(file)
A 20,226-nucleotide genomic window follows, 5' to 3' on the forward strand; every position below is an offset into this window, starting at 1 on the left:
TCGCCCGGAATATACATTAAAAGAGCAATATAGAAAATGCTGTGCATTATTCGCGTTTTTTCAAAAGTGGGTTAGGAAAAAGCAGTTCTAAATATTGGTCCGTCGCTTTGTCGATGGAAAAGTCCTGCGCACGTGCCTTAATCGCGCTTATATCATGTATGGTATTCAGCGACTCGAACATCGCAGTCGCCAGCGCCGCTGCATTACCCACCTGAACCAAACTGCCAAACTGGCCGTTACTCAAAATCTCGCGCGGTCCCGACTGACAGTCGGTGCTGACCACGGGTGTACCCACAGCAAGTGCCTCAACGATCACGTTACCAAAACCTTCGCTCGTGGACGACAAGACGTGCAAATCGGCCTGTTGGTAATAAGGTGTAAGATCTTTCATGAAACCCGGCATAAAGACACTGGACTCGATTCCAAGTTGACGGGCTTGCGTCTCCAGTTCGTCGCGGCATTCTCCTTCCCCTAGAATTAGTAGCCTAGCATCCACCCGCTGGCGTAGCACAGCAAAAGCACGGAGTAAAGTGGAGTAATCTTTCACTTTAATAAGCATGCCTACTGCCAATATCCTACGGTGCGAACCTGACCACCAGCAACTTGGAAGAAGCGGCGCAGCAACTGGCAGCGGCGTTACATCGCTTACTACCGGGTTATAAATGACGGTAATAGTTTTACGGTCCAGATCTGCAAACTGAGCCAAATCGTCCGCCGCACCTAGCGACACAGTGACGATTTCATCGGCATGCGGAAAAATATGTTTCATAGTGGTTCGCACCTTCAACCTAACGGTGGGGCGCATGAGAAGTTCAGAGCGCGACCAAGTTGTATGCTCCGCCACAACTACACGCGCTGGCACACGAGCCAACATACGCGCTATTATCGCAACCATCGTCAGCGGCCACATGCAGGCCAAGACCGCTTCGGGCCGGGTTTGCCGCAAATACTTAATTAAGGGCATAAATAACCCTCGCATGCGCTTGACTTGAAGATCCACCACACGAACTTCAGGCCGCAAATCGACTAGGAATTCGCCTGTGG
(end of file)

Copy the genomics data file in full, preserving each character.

A 20,226-nucleotide genomic window follows, 5' to 3' on the forward strand; every position below is an offset into this window, starting at 1 on the left:
TCGCCCGGAATATACATTAAAAGAGCAATATAGAAAATGCTGTGCATTATTCGCGTTTTTTCAAAAGTGGGTTAGGAAAAAGCAGTTCTAAATATTGGTCCGTCGCTTTGTCGATGGAAAAGTCCTGCGCACGTGCCTTAATCGCGCTTATATCATGTATGGTATTCAGCGACTCGAACATCGCAGTCGCCAGCGCCGCTGCATTACCCACCTGAACCAAACTGCCAAACTGGCCGTTACTCAAAATCTCGCGCGGTCCCGACTGACAGTCGGTGCTGACCACGGGTGTACCCACAGCAAGTGCCTCAACGATCACGTTACCAAAACCTTCGCTCGTGGACGACAAGACGTGCAAATCGGCCTGTTGGTAATAAGGTGTAAGATCTTTCATGAAACCCGGCATAAAGACACTGGACTCGATTCCAAGTTGACGGGCTTGCGTCTCCAGTTCGTCGCGGCATTCTCCTTCCCCTAGAATTAGTAGCCTAGCATCCACCCGCTGGCGTAGCACAGCAAAAGCACGGAGTAAAGTGGAGTAATCTTTCACTTTAATAAGCATGCCTACTGCCAATATCCTACGGTGCGAACCTGACCACCAGCAACTTGGAAGAAGCGGCGCAGCAACTGGCAGCGGCGTTACATCGCTTACTACCGGGTTATAAATGACGGTAATAGTTTTACGGTCCAGATCTGCAAACTGAGCCAAATCGTCCGCCGCACCTAGCGACACAGTGACGATTTCATCGGCATGCGGAAAAATATGTTTCATAGTGGTTCGCACCTTCAACCTAACGGTGGGGCGCATGAGAAGTTCAGAGCGCGACCAAGTTGTATGCTCCGCCACAACTACACGCGCTGGCACACGAGCCAACATACGCGCTATTATCGCAACCATCGTCAGCGGCCACATGCAGGCCAAGACCGCTTCGGGCCGGGTTTGCCGCAAATACTTAATTAAGGGCATAAATAACCCTCGCATGCGCTTGACTTGAAGATCCACCACACGAACTTCAGGCCGCAAATCGACTAGGAATTCGCCTGTGG